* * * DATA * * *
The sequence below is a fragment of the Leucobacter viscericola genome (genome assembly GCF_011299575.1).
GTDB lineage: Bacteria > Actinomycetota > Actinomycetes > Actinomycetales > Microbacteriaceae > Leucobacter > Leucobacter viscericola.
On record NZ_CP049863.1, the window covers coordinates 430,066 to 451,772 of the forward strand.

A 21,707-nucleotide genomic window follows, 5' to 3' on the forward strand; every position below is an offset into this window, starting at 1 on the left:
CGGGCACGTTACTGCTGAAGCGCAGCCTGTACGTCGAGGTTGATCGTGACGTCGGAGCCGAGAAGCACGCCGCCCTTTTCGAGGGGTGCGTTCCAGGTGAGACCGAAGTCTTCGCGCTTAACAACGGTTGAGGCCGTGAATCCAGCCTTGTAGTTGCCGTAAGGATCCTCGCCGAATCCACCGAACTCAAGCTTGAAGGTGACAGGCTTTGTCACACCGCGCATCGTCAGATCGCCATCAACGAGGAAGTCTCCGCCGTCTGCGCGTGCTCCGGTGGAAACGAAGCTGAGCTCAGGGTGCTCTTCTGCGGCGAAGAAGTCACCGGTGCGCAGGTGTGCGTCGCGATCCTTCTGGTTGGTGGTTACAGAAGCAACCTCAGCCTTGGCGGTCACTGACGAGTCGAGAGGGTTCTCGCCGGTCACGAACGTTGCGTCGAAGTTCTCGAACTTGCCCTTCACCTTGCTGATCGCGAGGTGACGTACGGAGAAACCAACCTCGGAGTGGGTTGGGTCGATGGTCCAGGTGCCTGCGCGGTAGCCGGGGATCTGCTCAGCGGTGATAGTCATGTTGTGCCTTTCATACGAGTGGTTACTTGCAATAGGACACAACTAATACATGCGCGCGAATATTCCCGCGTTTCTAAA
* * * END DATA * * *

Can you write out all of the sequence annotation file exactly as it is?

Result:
The sequence below is a fragment of the Leucobacter viscericola genome (genome assembly GCF_011299575.1).
GTDB lineage: Bacteria > Actinomycetota > Actinomycetes > Actinomycetales > Microbacteriaceae > Leucobacter > Leucobacter viscericola.
On record NZ_CP049863.1, the window covers coordinates 430,066 to 451,772 of the forward strand.

A 21,707-nucleotide genomic window follows, 5' to 3' on the forward strand; every position below is an offset into this window, starting at 1 on the left:
CGGGCACGTTACTGCTGAAGCGCAGCCTGTACGTCGAGGTTGATCGTGACGTCGGAGCCGAGAAGCACGCCGCCCTTTTCGAGGGGTGCGTTCCAGGTGAGACCGAAGTCTTCGCGCTTAACAACGGTTGAGGCCGTGAATCCAGCCTTGTAGTTGCCGTAAGGATCCTCGCCGAATCCACCGAACTCAAGCTTGAAGGTGACAGGCTTTGTCACACCGCGCATCGTCAGATCGCCATCAACGAGGAAGTCTCCGCCGTCTGCGCGTGCTCCGGTGGAAACGAAGCTGAGCTCAGGGTGCTCTTCTGCGGCGAAGAAGTCACCGGTGCGCAGGTGTGCGTCGCGATCCTTCTGGTTGGTGGTTACAGAAGCAACCTCAGCCTTGGCGGTCACTGACGAGTCGAGAGGGTTCTCGCCGGTCACGAACGTTGCGTCGAAGTTCTCGAACTTGCCCTTCACCTTGCTGATCGCGAGGTGACGTACGGAGAAACCAACCTCGGAGTGGGTTGGGTCGATGGTCCAGGTGCCTGCGCGGTAGCCGGGGATCTGCTCAGCGGTGATAGTCATGTTGTGCCTTTCATACGAGTGGTTACTTGCAATAGGACACAACTAATACATGCGCGCGAATATTCCCGCGTTTCTAAA